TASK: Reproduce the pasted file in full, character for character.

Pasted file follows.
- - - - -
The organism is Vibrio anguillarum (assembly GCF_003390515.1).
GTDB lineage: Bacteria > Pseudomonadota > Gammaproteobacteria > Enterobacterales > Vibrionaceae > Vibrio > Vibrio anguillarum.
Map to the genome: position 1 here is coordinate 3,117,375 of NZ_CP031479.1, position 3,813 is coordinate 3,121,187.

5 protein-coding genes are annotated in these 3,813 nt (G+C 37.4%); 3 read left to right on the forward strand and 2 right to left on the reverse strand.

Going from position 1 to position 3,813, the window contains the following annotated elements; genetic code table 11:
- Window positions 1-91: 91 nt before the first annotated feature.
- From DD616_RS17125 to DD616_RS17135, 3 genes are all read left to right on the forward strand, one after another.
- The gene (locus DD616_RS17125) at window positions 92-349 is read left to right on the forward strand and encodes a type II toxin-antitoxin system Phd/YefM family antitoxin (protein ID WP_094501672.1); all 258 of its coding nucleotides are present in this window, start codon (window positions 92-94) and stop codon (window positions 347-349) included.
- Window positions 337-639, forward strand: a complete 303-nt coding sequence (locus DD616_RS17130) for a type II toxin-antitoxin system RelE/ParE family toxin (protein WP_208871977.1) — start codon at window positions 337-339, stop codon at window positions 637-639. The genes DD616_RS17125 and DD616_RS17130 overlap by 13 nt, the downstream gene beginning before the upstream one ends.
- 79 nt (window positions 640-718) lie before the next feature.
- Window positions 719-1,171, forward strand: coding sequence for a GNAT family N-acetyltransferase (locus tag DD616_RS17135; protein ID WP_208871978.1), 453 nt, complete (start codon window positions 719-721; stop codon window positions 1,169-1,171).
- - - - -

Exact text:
The organism is Vibrio anguillarum (assembly GCF_003390515.1).
GTDB lineage: Bacteria > Pseudomonadota > Gammaproteobacteria > Enterobacterales > Vibrionaceae > Vibrio > Vibrio anguillarum.
Map to the genome: position 1 here is coordinate 3,117,375 of NZ_CP031479.1, position 3,813 is coordinate 3,121,187.

5 protein-coding genes are annotated in these 3,813 nt (G+C 37.4%); 3 read left to right on the forward strand and 2 right to left on the reverse strand.

Going from position 1 to position 3,813, the window contains the following annotated elements; genetic code table 11:
- Window positions 1-91: 91 nt before the first annotated feature.
- From DD616_RS17125 to DD616_RS17135, 3 genes are all read left to right on the forward strand, one after another.
- The gene (locus DD616_RS17125) at window positions 92-349 is read left to right on the forward strand and encodes a type II toxin-antitoxin system Phd/YefM family antitoxin (protein ID WP_094501672.1); all 258 of its coding nucleotides are present in this window, start codon (window positions 92-94) and stop codon (window positions 347-349) included.
- Window positions 337-639, forward strand: a complete 303-nt coding sequence (locus DD616_RS17130) for a type II toxin-antitoxin system RelE/ParE family toxin (protein WP_208871977.1) — start codon at window positions 337-339, stop codon at window positions 637-639. The genes DD616_RS17125 and DD616_RS17130 overlap by 13 nt, the downstream gene beginning before the upstream one ends.
- 79 nt (window positions 640-718) lie before the next feature.
- Window positions 719-1,171, forward strand: coding sequence for a GNAT family N-acetyltransferase (locus tag DD616_RS17135; protein ID WP_208871978.1), 453 nt, complete (start codon window positions 719-721; stop codon window positions 1,169-1,171).